Tuesday, 11 November 2014

Turning analogue!

These days sitting down at a table and playing a game is
far more my preferred activity.
Maybe it's my age, but airsoft and computer games just don't seem to hold the interest for me they once did. What's really been holding my attention over the past couple of years has been good old fashioned 'analogue' hobbies.

It could be a retro thing or a case of nostalgia for my boyhood, but in any case I have been decreasingly interested in new fangled leisure pursuits and getting 'back to my roots' with plastic model making and playing traditional board games.

From a Milgeek point of view I don't really cover my model-making hobby all that much here - except for maybe the occasional finished model - as I have a blog specifically for that. But I'm starting to think that I should cover my board game hobby on this blog as it seems to me that there has been something of a general resurgence in the popularity of getting together with friends and family and rolling dice...It' not half as 'nerdy' a pursuit as it once was.

Game-wise I do tend to like the horror/sci-fi end of the game market and that's fine as I have always made room for Zombie related articles on Milgeek. It just means that I will expanding that theme a little more to include other monsters!

Zombiecide! A terrific co-operative survival game which is
reminiscent of the computer game 'Left4Dead' (a favourite of mine).


Interestingly there are actually a couple of clubs in my hometown who play tabletop games, one specifically a war-game club (which dabbles in the occasional fantasy/RPG game) and the other a fantasy/RPG club (that dabbles with the occasional war game)! But before you think that I am in danger of donning a cloak and funny hat and developing an interest in D&D, I should say that being involved in clubs like these are a great way to soften the sometimes steep learning curve associated with some of the more advanced tabletop games.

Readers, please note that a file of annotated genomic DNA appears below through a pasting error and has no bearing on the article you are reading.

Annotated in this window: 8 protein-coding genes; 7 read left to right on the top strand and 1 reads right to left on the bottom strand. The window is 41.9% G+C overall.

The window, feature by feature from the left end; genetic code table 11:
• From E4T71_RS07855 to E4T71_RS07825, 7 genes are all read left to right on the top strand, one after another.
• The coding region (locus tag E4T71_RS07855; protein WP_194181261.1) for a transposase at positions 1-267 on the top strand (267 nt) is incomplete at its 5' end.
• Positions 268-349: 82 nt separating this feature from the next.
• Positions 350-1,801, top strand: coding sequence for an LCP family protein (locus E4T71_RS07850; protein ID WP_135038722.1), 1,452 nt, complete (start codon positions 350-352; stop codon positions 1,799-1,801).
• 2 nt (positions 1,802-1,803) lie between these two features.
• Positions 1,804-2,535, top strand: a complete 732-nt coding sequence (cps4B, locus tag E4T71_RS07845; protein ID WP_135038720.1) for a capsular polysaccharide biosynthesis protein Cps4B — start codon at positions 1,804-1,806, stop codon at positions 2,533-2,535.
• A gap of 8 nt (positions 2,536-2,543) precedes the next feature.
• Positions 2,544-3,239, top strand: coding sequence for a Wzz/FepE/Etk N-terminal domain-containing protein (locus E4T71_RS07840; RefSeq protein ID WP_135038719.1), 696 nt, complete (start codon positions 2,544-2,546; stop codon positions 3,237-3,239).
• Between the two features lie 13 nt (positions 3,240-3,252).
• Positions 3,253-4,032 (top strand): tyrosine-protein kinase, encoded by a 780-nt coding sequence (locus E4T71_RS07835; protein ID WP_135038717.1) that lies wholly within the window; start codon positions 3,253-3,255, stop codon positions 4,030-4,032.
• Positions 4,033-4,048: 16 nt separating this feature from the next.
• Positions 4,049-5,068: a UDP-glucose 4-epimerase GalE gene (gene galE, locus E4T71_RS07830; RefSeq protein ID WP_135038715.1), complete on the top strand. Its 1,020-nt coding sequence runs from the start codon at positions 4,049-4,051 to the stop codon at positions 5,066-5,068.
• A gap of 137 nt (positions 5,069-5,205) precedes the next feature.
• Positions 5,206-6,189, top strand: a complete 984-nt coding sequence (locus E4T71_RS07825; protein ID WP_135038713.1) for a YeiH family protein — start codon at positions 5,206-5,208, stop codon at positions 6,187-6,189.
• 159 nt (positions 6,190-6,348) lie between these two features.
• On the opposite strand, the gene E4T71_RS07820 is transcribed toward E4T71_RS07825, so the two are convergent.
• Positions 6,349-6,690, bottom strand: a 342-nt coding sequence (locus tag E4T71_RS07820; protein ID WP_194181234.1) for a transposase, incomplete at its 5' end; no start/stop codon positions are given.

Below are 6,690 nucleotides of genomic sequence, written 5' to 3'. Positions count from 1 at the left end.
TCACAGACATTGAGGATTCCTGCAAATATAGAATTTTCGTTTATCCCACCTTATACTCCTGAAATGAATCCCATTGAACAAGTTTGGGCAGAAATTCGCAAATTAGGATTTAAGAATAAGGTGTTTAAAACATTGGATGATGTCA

I hate reading 'how to play' instructions - I usually turn to YouTube if the game looks complex - but sometimes you really do need someone with experience to sit down and run through the basic play with you. So I may end up popping in to the local clubs on game nights that include games I am interested in learning.


On the wish-list is 'King of Tokyo' - which is defiantly not one of the more complex
table top games, as demonstrated by Will Wheaton & friends on 'Tabletop'.

So, there you go. Milgeek is going more analogue. But - to be honest - I have found that looking at the plethora of novel themes and ideas that tabletop game developers embrace they are apt to be a lot more innovative and take a lot more risks on what might be fun than their digital counterpart (who, like Hollywood, only seem to want to re-hash the same old ideas).